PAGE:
If this automatic policy of destroying targets announced in advance is carried out with the support of the entire Israeli government, including those who are committed to a resumption of the peace process, a clear message will be sent to the Palestinian people: Every time terrorists blow themselves up and kill Israeli civilians, they are also blowing up one of their own villages. Over time, the Palestinian residents of these villages will place the blame where it should be placed: directly on the Palestinian terrorists who engaged in terrorism against Israel with full knowledge that the consequence would be the destruction of their homes. Those villagers whose homes were coming up on the list would have an incentive to pressure the terrorists to desist.

There is something troubling about destroying an entire village — even after evacuating its residents. Not every person whose home is to be destroyed is equally culpable. But the reality is that Palestinian terrorism has widespread support within the Palestinian authority, and those who applaud and lionize suicide bombers share in the culpability for the murder of civilians. If, by destroying the empty homes of many supporters of terrorism, the lives of many innocent civilians will be saved, it will be a morally acceptable tradeoff, even if the property of some innocent civilians must be sacrificed in the process. Armies engaged in retaliatory acts also destroy the homes of innocent people. Terrorists target people, while Israel would be targeting empty buildings, after advanced warning and an opportunity to prevent the terrorism.

An alternative would be to announce in advance that Israel is prepared to give back most of the occupied territory in the event of a peace — which it has already essentially done — but that every act of terrorism will result in an automatic and permanent decrease of a specific portion of the land that eventually will constitute the Palestinian state. The land that would be surrendered by the future Palestinian state in response to every terrorist act would be annexed to Israel and be deemed a permanent part of the Jewish state, ceded to it by the acts of the terrorists. This would send a message that every act of terrorism will hurt the Palestinian cause, making a reality out of President Bush’s statement following the murder of Daniel Pearl: “[Terrorists] need to know that these crimes only hurt their cause.”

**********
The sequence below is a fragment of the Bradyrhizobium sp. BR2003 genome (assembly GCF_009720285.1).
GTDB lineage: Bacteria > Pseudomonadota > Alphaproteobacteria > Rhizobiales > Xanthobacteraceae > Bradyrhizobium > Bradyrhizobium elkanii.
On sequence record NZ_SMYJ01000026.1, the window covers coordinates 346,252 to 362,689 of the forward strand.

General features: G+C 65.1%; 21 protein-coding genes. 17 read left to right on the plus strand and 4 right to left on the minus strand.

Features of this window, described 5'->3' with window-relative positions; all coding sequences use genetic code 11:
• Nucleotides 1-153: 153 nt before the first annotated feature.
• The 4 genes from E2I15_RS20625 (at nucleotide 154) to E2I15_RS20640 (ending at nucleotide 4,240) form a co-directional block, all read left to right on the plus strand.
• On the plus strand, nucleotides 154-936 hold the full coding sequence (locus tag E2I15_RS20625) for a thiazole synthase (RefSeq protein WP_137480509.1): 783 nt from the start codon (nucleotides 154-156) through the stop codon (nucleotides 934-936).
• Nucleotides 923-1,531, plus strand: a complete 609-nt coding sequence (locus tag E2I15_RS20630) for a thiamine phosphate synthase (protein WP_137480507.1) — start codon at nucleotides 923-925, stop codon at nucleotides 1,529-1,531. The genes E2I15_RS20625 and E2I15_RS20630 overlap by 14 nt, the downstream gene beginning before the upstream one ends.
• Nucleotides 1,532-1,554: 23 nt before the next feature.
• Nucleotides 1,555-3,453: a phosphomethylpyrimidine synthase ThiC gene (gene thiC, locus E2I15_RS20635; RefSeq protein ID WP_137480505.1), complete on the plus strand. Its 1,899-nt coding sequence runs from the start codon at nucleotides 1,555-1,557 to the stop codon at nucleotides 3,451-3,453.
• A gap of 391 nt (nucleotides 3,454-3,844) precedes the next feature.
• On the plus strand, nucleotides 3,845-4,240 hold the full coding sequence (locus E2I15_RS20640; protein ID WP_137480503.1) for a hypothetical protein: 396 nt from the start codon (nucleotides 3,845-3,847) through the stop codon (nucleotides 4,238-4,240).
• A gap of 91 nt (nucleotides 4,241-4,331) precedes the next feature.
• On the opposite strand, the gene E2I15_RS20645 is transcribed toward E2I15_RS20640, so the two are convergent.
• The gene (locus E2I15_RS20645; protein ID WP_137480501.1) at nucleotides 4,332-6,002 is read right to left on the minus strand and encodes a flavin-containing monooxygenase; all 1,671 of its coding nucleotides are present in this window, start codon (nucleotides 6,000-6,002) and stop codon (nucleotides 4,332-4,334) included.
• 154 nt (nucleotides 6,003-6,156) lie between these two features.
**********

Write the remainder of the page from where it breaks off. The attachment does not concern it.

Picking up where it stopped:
In order for this policy to work, it must have the advance approval of the United States government. If Israel carries out this policy after a moratorium on retaliation and full notice, it should not be criticized for doing so. If the world knows that this policy will be enforced automatically, and that the decision whether to trigger it rests with those who engage in terrorism, then pressure will be placed on terrorists to forbear. Also, for this to work it must be accompanied by a genuine effort to reopen peace talks with the Palestinian authority. Such a policy would contribute to two noble causes: helping to reduce terrorism and promoting peace.

[Eds. Note: This article was first run in the Jerusalem Post during the week of March 11, 2002. It was the subject of the opinion piece “Harvard’s professor of terror” (March 14, 2002), submitted by the student group Justice for Palestine.]